Android Market Gets Revamped, Still Fails at What Google Does Best

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Last week, while all the Google-y eyes were turned toward San Francisco's Moscone Center for Google I/O, the Android team announced some improvements coming to the Android Market.

Google started by highlighting a few key metrics that make it clear how important apps are to the platform. The Android Market has seen 4.5 billion installs of more than 200,000 apps. On average, that's 30 downloaded apps for each of the 400,000 Android devices that are activated daily; not too shabby for an app store that's constantly growing.  By comparison, Apple's App Store, which has been around a little more than a year longer than Android, has had more than 10 billion installs of more than 300,000 apps.

Then came the big news about the Market. Google announced that they would be adding new and revised lists to the App Market. This is in response to public complaints about app discoverability. There will be Editors' Pick apps, but the search giant didn't offer any clear explanation of how these apps would be selected. The company will also highlight the top 150 developers with a special icon. A new trending apps section will show you what's new and up-and-coming. Plus, Google is tweaking its related apps section to better show what apps are frequently browsed by people who viewed a particular app, and apps that people often install with a given app.

All that sounds great. But as Android users await the next update to the Android Market with its new lists, we can't help but notice that Google still fails miserably at search in the Android Market; ironic when you consider how Google made its name. The search algorithms in the Android Market are way less intuitive than those in the Google Search bar. Through a couple of simple examples, you can see what I mean.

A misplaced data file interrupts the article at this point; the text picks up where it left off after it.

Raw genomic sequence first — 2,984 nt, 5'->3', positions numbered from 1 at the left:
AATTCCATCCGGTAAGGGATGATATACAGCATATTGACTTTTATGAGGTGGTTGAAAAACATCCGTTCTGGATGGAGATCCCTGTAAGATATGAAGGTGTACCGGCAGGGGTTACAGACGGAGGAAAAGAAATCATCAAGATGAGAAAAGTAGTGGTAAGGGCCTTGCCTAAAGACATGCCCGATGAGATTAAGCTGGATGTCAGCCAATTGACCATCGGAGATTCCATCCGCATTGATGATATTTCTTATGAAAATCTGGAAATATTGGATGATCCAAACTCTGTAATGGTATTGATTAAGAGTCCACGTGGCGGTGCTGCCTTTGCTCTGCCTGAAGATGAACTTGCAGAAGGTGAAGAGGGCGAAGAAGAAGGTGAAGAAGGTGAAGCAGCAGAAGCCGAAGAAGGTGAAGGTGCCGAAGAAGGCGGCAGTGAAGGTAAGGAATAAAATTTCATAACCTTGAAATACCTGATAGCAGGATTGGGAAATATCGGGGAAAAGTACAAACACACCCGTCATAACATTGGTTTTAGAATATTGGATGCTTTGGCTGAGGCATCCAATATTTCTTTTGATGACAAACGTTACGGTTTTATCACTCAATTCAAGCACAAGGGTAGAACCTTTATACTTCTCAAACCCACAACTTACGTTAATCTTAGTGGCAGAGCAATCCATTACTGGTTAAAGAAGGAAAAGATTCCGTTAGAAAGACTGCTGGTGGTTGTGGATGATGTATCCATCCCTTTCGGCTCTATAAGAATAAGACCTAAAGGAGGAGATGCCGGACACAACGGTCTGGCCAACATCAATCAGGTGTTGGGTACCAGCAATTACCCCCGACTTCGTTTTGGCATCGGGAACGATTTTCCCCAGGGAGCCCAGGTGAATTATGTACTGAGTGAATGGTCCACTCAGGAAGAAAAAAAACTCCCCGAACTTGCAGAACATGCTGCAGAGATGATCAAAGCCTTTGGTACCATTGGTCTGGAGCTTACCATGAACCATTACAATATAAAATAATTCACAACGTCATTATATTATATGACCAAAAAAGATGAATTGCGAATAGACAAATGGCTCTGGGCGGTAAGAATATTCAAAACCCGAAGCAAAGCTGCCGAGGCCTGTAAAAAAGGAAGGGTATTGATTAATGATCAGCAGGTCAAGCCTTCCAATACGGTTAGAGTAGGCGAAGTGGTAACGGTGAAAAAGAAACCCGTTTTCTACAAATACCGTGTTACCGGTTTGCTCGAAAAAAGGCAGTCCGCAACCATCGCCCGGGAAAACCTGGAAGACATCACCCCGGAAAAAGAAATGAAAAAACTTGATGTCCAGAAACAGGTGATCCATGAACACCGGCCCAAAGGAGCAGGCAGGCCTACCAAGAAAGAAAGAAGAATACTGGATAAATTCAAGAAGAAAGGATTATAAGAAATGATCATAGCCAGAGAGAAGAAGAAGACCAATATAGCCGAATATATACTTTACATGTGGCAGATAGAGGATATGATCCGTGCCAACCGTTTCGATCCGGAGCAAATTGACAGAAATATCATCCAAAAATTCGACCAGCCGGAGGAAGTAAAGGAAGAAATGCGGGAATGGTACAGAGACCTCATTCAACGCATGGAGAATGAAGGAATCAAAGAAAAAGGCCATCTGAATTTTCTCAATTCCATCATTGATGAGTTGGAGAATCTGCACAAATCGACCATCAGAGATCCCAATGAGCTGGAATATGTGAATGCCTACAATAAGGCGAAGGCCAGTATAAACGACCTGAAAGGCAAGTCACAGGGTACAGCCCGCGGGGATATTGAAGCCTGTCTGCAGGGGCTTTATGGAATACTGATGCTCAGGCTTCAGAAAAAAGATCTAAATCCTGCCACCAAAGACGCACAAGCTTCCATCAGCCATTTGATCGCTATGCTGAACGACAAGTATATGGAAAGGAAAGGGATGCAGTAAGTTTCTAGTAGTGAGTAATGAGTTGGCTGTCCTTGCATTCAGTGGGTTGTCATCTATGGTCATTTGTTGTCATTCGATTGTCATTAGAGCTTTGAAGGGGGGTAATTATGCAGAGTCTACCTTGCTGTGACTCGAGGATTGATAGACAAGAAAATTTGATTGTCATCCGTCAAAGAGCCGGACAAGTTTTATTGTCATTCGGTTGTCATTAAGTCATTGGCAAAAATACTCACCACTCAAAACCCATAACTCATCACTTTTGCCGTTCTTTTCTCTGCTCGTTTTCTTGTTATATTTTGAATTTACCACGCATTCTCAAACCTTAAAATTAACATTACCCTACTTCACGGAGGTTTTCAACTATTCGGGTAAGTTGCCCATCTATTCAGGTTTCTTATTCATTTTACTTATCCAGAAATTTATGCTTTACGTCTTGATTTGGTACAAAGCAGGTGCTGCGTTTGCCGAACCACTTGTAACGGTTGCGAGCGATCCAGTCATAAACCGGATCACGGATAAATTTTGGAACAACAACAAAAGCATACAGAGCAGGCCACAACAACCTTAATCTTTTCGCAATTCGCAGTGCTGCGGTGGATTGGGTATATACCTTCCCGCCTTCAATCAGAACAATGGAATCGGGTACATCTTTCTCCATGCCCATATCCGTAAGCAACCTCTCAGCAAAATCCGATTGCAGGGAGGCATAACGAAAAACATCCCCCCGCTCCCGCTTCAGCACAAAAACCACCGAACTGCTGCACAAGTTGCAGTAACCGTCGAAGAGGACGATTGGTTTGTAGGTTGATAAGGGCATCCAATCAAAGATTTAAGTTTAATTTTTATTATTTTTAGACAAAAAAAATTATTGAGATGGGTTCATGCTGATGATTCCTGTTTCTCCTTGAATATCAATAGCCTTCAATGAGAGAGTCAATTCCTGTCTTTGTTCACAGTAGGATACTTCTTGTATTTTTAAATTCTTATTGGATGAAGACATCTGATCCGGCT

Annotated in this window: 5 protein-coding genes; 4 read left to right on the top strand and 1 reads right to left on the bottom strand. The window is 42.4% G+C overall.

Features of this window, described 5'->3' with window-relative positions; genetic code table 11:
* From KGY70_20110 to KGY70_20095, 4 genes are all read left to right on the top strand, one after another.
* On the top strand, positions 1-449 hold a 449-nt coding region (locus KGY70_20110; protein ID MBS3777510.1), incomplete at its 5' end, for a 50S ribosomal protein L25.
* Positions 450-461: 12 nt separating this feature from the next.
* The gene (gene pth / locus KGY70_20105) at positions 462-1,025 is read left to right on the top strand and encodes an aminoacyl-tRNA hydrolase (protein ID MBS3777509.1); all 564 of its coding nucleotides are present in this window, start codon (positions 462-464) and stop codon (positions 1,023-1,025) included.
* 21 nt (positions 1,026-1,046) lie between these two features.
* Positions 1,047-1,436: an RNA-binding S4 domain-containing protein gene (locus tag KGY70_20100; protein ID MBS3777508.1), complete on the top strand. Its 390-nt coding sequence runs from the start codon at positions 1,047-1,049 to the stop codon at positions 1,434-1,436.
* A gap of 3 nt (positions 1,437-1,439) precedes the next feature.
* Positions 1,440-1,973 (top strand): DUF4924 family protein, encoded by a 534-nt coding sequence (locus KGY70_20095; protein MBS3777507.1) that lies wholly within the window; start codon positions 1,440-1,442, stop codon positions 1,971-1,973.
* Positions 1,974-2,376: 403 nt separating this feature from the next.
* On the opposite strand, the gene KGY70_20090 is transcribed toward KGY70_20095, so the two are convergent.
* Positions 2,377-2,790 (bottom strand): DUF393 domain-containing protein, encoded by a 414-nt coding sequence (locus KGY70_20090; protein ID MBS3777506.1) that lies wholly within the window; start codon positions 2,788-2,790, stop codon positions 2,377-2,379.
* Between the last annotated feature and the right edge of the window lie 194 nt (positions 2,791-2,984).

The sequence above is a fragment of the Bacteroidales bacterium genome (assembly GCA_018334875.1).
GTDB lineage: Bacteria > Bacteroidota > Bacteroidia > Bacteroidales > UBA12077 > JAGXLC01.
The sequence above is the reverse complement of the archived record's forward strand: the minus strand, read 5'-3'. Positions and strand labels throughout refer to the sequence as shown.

Take for instance this screenshot of a simple search for the url shortener for Android. It is called "," but when you type that into the search bar, these are the results you'll get:

As you can see, the app named "" isn't even in the top four results. In fact, if you scroll down, it's not even on page one.

Searching for Google Books is just as tough. I looked for technology writer Paul Carr's new book by using the author's name. Here are the results I got:

Paul Carr, who has published more than seven technology-focused books, doesn't even show up on the first page of results in the Google Books Market.

It's hard to believe that the same company responsible for Google Search is also responsible for the Android Market. Before Google adds fancy recommendations to this app store, we need simple discovery by search that lets use find some semblance of what we're looking for.

Thedroidguy is a regular guest contributor to Laptopmag. He boasts the largest independent Android following on Twitter, and he is one of the top three Android influencers in the world on Twitter. You can follow him @thedroidguy or visit him at Views expressed by Thedroidguy are his own.

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